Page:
Many online articles these days are not written by humans – rather they are written by writing bots, giving rise to the term ‘robot journalism’. Of course, these aren’t actual robots, rather it is a software program, programmed to synthesize data and spit out articles.
And it isn’t just news sites that are using these news bots; in fact, as American Journalism Review points out, in Twitter’s SEC filing last year, they disclosed that fully 8% of their accounts are actually bots. AJR estimates that means that as many as 23million Twitter accounts may actually be automated post bots.
Perhaps the best-known newsbot is Ken Schwencke’s Quakebot. As an article in Slate explains, “Whenever an alert comes in from the U.S. Geological Survey about an earthquake above a certain size threshold, Quakebot is programmed to extract the relevant data from the USGS report and plug it into a pre-written template.”
Then Schwenke looks it over, and has final editorial control before hitting ‘publish’, at which point it is published to the L.A. Times website, where Schwenke is a reporter.
After writing the Quakebot program, Schwenke wrote another journalist bot – Homicide bot, which now spits out first-on-scene articles on homicides for the L.A. Times.
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Now, Ken Schwenke’s journalbots are highly specific, and publish stories only for the L.A. Times, and then only after Schwenke reviews them.
However, this is not the case for countless articles and reports that are now posted on the Internet. In fact, a company called Automated Insights is banking on it. Literally.
Automated Insights says, of their Wordsmith platform, that “[t]he Wordsmith platform uses artificial intelligence to transform raw data into actionable stories and insights. Using natural language generation, Wordsmith creates content with the tone, personality and variability of a human writer.”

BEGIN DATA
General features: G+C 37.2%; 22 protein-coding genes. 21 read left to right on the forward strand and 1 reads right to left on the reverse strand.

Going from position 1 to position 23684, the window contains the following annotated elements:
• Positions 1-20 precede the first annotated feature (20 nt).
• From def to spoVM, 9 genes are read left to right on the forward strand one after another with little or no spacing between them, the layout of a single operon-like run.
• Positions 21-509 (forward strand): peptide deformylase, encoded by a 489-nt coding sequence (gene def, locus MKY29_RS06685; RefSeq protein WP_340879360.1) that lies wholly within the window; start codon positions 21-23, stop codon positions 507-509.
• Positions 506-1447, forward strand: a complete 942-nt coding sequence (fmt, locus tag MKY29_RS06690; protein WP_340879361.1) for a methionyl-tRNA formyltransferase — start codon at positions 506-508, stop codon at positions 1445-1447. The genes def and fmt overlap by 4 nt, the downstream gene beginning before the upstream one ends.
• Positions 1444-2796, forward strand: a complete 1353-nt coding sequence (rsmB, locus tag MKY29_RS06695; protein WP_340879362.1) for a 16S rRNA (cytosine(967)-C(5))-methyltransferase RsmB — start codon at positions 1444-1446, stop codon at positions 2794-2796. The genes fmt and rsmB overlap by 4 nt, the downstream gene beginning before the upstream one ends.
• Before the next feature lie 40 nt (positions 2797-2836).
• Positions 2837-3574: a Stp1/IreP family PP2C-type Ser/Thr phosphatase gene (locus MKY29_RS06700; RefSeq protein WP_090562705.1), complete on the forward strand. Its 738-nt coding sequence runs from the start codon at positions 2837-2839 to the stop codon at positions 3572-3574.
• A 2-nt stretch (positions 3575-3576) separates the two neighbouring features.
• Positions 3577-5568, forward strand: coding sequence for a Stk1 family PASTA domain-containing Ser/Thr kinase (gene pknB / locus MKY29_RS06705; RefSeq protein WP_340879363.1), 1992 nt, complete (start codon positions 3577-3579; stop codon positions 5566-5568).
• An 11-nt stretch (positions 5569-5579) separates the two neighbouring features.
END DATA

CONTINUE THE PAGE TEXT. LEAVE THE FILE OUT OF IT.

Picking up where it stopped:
However, as with so many things in life (and business), just because you can do something doesn’t mean that you should do it. And such is the case with bot journalism.
As journlist Mary Anne Keane notes in her article on robot journalism at SpinSucks.com, while bots may get the facts out quickly, “the real meat of journalism comes in the descriptive details provided by a human.”
The thing is, you can’t ever know whether or not an article – or other Internet content – that you are reading was authored by a living, breathing, thinking human*, who researched the facts and then used judgement in determining the context into which to put those fact, or a software program which is, after all, only as good as its programming.
*This article was written by a real, live human.
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